This is widely covered in the blogsphere and newspapers, at least in the US, but it is such a classic example, it might be useful to have a record here. And it may also, for many of us, be a good case for thinking about moral emotions, particularly mixed ones. The situation is both a sad case and a good cause for anger, all to be felt for or at the same person.
So enter US Senator Larry Craig, who has been a well-known Republican advocate of anti-gay measures. And it appears he was caught soliciting sex from a man in a public restroom, in the Minneapolis airport. His target, who was hanging out in a stall, was a policeman and Craig was arrested.
Craig pleaded guilty. That was a mistake, he says. He just wanted to make it go away, having in his life taken meaures to make sure it wouldn’t just go away for others. One can hear right-wing talk show people argue that holding something is a sin and then sinning oneself does not constitute hypocrisy. That view misses the point. It is Craig’s use of power to shame and control others while indulging himself that is so objectionable.
You might well find it difficult to feel sorry for Craig, but the police report, which requires Adobe Acrobat to read, is genuinely pathetic.
And his political career is likely finished.
Googling around on the topic of hypocrisy, I found the following which is relevant only in so far as it features another US right-wing anti-gay public figure, one this time found buying drugs from a gay hooker. Look upon it and weep for rationality discourse.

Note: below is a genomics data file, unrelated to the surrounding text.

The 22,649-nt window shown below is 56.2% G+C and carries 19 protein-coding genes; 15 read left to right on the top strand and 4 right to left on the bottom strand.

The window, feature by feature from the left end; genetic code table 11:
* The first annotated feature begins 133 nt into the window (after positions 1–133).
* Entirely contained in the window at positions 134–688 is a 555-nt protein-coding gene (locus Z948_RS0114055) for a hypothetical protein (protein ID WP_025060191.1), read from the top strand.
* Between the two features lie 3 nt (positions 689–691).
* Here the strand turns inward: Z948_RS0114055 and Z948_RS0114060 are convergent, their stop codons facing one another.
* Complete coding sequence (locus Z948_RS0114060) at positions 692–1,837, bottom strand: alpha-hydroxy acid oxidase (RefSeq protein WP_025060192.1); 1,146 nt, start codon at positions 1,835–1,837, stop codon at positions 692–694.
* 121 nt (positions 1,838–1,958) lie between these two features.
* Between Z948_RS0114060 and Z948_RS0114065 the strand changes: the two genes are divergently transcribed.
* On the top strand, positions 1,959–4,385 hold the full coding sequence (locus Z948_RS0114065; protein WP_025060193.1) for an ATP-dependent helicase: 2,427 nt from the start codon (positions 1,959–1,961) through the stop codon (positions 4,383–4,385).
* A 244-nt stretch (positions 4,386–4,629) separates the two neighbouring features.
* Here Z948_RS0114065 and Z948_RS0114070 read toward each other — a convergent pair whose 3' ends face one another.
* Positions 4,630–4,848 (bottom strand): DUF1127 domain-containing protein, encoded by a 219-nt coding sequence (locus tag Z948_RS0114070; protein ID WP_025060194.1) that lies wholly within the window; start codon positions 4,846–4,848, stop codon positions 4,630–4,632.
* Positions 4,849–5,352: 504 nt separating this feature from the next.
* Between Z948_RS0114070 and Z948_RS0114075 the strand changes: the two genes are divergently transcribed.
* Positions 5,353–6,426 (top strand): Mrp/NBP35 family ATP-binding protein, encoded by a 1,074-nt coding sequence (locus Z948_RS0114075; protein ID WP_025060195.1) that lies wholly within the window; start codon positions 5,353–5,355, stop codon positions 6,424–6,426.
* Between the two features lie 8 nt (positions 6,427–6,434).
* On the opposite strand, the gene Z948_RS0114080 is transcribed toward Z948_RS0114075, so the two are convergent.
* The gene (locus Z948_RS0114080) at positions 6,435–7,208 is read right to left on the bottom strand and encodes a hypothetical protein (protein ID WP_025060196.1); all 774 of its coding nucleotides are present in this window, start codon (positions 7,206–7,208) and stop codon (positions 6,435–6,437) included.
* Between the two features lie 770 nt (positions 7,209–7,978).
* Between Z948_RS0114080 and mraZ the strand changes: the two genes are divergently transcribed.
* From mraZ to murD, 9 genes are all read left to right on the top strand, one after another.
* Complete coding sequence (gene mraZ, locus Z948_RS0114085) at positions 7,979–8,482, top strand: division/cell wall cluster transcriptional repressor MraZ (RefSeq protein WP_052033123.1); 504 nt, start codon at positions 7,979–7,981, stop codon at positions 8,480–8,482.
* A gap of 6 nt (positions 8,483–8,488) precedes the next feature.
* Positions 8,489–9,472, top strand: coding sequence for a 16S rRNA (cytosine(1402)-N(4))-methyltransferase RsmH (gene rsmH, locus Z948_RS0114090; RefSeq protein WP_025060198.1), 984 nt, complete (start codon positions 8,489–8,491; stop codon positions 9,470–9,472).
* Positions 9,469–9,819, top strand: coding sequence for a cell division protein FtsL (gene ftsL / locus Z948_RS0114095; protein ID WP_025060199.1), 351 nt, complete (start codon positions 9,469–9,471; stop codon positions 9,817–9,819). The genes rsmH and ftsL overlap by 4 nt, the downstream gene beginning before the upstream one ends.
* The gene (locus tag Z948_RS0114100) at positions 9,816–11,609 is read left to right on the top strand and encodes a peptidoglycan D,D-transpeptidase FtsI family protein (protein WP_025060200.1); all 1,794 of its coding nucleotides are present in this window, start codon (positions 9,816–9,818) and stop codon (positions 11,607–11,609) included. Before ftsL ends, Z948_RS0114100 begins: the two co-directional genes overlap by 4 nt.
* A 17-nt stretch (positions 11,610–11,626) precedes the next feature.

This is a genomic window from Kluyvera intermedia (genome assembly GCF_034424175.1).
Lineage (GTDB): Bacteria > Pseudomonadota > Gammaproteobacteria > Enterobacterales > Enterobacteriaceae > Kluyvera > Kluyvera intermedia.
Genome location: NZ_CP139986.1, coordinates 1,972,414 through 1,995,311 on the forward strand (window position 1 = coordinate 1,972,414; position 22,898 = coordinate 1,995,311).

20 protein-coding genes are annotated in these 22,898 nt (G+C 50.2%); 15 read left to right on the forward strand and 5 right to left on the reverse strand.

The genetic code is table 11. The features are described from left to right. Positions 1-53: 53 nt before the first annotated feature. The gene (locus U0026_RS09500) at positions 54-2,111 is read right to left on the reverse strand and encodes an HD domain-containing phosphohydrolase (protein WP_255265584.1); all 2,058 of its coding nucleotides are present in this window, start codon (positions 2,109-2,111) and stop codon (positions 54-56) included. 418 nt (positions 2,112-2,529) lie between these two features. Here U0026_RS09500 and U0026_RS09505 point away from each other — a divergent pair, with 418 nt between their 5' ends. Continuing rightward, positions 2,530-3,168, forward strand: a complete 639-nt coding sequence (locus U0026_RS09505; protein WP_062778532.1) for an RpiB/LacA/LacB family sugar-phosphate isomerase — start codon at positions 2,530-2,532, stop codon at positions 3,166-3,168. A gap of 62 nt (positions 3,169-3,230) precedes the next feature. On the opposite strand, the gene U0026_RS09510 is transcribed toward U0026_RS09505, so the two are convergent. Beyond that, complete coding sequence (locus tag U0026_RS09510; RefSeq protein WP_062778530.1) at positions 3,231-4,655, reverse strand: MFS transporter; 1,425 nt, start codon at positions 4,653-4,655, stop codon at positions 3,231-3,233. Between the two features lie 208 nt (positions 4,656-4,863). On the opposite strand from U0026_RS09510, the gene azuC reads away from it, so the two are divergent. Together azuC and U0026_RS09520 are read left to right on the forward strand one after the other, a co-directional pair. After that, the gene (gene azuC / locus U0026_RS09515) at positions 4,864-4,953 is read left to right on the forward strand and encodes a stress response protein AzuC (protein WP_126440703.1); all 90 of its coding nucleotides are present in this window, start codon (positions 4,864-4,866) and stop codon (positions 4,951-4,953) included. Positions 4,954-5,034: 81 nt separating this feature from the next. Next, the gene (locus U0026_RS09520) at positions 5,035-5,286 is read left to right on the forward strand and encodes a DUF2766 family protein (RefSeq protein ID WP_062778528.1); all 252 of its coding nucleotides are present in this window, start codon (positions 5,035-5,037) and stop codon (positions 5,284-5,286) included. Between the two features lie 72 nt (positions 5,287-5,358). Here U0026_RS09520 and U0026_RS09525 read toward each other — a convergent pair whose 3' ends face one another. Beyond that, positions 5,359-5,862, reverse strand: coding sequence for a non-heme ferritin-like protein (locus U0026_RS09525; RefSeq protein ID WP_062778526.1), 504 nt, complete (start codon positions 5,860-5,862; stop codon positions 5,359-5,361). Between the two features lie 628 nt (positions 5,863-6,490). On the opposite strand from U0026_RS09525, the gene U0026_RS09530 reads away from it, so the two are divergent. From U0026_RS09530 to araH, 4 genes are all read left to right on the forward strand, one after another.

richard dawkins and ted haggard:
This is the premier science journal that brought us “Alpha males win again.” Now we have an airbrushed model-perfect portrait on the cover. “Why?” one might well ask. Fortunately, there’s an “about the cover” link. And there they say
People’s quality of life depends on the ability to experience emotions appropriately and to regulate them in response to stressful events. Consequently, it is important to understand how the brain regulates emotions and how this regulation becomes impaired by disorders of emotion. In this issue, we present a collection of reviews on the neurobiology of emotion and disorders of emotion.
So emotions and women go together? Gosh! I’m glad that’s clear. We want to be scientific and all.
Alternatively, you might ask some people. The first response I got from a frequent reader of Nature, “Men like to look at pictures of beautiful women.” That might also be a comment in the sociology of science.
Sex in the Public Square reviews what sounds like a very interesting book. There have, of course, been loads of things written about sex and the internet. What’s interesting about this book is that it focuses on women’s experiences. It’s based on interviews with 80 women, including bloggers, internet daters, sex workers, and pornography consumers, among others. One interesting fact I got just from the review, which ties in well with some previous posts on tampon weapons: Adult oriented credit card billing services rejected porn sites featuring menstruation while accepting pretty much everything else. There’s an interview with the author, Audacia Ray, at Feministing. There she talks about how important it was to her to capture the relationships between the internet, women’s sexuality, and women’s agency: “the ways that the Internet can be both freeing and restrictive, often for the same women at different times”. Could be some good examples for folks working on autonomy.